I'll be posting randomly as I'm currently in travel. I'll try and post soon with the design goals of the MMO.

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Well I ask this. Can you please not make it too API-specific (I know that's a tall order)? I request because I would like to try to take the concepts you put forth and apply them to another API or language. If necesary.

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I hate the MSDN site :(. Do they even have a good API documentation online for C#, as Sun does with Java (I love the Java API docs)? I can't find it.

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@jwalsh - Fantastic! Whilst I don't really intend to go through with building this myself, the fact that it's in C# means I can pick up any handy tricks from it - plus get familiar with XNA (still using MDX).

Original post by tufflax
I hate the MSDN site :(. Do they even have a good API documentation online for C#, as Sun does with Java (I love the Java API docs)? I can't find it.

What's wrong with MSDN? It's a little bloated, but the documentation is perfectly good and the search is alright. Normally I just Google for the class or namespace I want help with and append "+inurl:MSDN". Start here. There are is also full documentation of the BCL, the .NET libraries in their entirety, replete with samples and demonstrations in VB, C# and C++/CLI. Then there are other materials.


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I wish that I could take a part of this tutorial, but I can't, for the simple reason of my graphics card being hated by XNA. I wish that I could be a part of the tutorial but with a different language to program in. Can't you do a different tutorial for those with graphics card limitations?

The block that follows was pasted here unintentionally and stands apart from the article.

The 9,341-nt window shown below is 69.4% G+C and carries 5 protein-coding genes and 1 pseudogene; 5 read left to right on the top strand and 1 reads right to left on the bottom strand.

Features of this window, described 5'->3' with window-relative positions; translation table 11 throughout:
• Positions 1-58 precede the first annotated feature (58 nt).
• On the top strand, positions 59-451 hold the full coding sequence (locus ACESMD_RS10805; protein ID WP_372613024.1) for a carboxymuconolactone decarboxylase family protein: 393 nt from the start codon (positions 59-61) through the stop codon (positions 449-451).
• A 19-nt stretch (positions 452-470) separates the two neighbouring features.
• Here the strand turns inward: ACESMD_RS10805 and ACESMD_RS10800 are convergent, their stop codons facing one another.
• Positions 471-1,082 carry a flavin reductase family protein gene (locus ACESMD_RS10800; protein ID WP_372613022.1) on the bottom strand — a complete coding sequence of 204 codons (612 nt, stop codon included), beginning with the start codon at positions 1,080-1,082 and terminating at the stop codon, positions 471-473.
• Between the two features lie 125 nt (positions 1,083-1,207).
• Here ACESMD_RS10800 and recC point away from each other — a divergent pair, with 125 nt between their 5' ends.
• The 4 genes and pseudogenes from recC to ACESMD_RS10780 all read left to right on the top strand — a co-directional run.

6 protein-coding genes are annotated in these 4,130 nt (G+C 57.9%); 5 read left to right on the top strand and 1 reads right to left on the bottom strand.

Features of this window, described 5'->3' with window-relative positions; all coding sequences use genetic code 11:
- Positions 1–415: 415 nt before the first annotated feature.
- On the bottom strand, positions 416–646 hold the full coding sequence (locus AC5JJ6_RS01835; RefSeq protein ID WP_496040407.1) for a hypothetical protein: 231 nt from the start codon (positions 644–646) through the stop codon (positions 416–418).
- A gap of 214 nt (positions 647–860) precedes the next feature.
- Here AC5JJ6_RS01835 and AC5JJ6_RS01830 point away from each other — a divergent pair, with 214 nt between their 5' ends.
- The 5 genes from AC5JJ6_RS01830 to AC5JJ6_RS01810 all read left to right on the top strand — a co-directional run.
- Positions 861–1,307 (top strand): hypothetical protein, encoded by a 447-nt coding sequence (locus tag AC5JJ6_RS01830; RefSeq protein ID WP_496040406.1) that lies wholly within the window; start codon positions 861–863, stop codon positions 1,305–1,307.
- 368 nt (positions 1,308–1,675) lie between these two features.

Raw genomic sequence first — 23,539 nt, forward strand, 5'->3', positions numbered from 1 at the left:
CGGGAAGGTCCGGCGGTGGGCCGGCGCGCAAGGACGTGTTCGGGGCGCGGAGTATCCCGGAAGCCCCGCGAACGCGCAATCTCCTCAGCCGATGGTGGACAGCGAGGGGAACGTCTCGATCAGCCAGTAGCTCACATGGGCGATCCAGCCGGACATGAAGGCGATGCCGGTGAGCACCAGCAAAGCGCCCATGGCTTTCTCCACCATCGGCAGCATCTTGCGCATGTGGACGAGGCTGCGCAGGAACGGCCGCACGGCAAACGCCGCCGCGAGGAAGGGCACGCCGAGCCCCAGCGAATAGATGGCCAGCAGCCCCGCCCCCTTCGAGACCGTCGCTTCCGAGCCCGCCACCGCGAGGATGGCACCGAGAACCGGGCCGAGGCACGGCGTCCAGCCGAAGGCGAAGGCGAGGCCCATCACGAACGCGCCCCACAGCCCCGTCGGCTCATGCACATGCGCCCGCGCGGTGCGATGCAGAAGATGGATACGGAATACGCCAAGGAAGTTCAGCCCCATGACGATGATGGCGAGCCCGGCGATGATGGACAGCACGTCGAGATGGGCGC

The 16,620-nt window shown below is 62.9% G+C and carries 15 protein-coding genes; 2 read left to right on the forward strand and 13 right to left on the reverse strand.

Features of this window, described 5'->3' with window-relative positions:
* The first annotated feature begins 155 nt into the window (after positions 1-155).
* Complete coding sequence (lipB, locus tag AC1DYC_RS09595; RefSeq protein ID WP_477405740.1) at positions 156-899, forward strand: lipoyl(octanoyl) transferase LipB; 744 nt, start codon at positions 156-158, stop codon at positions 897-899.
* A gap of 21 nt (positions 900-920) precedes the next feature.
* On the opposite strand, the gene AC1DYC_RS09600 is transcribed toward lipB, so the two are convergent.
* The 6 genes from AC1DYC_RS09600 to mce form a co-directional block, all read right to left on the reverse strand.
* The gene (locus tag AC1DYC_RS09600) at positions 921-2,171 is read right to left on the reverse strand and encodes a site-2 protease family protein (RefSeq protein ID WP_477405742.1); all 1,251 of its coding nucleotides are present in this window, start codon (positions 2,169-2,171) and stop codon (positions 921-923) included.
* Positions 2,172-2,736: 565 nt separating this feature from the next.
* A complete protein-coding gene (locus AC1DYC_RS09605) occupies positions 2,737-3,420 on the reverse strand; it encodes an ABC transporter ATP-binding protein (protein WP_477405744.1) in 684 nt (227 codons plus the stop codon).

~ tch

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Great choices! I must say it fitted perfectly with what I was thinking about. From using XNA to Blender as the 3D modeler.

XNA was a must, because it has all Microsoft support and its really easy for noobs.

Hope you post fast.

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Alpha, it shouldn’t be too hard to port from C# to C++, or from XNA to some other API. As with all language and API differences, there will be places where it's much easier for me to accomplish a design goal, and there will be places where it's easier for someone using a different API to accomplish the design goals. It's always a tradeoff. Unfortunately, I cannot refrain from using the features unique to my chosen API or Language. It is those exact features which lead me to choose that language and API that I did.

Tufflax: I don’t use the MSDN site. When you download a framework, such as the .NET framework, or the XNA Framework, it comes with Microsoft Help Documentation. This is what I use.

BenThereDoneThat: As I posted in the For Beginners forum. The requirements for XNA are the same for DirectX 9c, pretty much. So you should be fine to participate....if you choose to.

thechocobohunter: unfortunately, no. My time is going to be more than strapped by working on this little project. Trying to cater to every language and every API would be WAAAY over the top. =) But feel free to encourage others to port it to a different language or API.

SanityAssassin: Why thank you. Flattery will get your EVERYWHERE.


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I'm very pleasd that you chose C#/XNA to use for this project :D.

Also, if the rumours of XNA being used with networking (on the 360, mainly) prove to be true, then we should be in for some good times.

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I've been able to borrow a book on C# from my friend, and I managed to find the Class Lib. for C#, so I'm all good :)

Looking forward to the workshop!

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How are you planning on tackling the network connection? I've been messing with the new GS 2.0 and the Live server platform but I haven't been able to successfully create a connection between the XNA client and the .NET 2.0 console app. I realize I could write all of the networking in the .NET realm but I'm then worried that it won't be playable on the xbox.